Psychology & Psychiatry

Children develop PTSD when they 'overthink' their trauma

Children are more likely to suffer Post Traumatic Stress Disorder (PTSD) if they think their reaction to traumatic events is not 'normal' - according to new research from the University of East Anglia.

Psychology & Psychiatry

New study advances treatment options for PTSD

Stephen Maren, University Distinguished Professor in the Department of Psychological & Brain Sciences, recently published significant research on the psychological and neural basis of Post-Traumatic Stress Disorder (PTSD).

Neuroscience

How the brain fights off fears that return to haunt us

Neuroscientists at The University of Texas at Austin have discovered a group of cells in the brain that are responsible when a frightening memory re-emerges unexpectedly, like Michael Myers in every "Halloween" movie. The ...

Psychology & Psychiatry

Study shows 33% of workers at homeless shelters suffer PTSD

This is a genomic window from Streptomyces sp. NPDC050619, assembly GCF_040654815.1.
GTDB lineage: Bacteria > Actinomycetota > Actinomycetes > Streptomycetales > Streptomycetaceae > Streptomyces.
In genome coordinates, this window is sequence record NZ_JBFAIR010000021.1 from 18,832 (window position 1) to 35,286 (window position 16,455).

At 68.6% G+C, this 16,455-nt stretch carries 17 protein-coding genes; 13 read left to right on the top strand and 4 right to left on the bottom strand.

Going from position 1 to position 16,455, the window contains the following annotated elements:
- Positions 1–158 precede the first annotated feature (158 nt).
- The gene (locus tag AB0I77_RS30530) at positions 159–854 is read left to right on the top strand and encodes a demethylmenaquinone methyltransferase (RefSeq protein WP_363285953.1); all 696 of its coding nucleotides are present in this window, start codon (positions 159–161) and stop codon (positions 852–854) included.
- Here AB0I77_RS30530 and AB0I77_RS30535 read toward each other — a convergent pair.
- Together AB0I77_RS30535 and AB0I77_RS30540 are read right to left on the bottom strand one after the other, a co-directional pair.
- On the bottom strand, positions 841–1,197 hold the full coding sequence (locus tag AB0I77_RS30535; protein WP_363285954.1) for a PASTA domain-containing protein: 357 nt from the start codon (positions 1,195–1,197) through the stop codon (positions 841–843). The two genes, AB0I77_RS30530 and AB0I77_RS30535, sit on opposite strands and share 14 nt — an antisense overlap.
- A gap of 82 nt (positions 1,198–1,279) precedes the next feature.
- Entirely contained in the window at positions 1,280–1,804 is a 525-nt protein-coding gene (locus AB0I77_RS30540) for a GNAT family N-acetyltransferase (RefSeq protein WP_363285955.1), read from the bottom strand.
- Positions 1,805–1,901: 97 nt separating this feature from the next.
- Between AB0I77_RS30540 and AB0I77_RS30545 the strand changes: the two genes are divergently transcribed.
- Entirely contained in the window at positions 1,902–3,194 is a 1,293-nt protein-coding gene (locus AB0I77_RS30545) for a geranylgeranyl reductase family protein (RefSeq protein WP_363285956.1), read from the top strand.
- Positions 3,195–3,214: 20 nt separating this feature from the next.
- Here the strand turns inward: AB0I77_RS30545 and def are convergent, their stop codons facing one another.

It's probably no surprise that many people who experience homelessness have experienced trauma in their lives. However, a new study led by the University of Calgary Faculty of Social Work shows that a surprisingly large number ...

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Posttraumatic stress disorder (PTSD) is a severe anxiety disorder that can develop after exposure to any event that results in psychological trauma. This event may involve the threat of death to oneself or to someone else, or to one's own or someone else's physical, sexual, or psychological integrity, overwhelming the individual's ability to cope. As an effect of psychological trauma, PTSD is less frequent and more enduring than the more commonly seen acute stress response. Diagnostic symptoms for PTSD include re-experiencing the original trauma(s) through flashbacks or nightmares, avoidance of stimuli associated with the trauma, and increased arousal—such as difficulty falling or staying asleep, anger, and hypervigilance. Formal diagnostic criteria (both DSM-IV-TR and ICD-10) require that the symptoms last more than one month and cause significant impairment in social, occupational, or other important areas of functioning.

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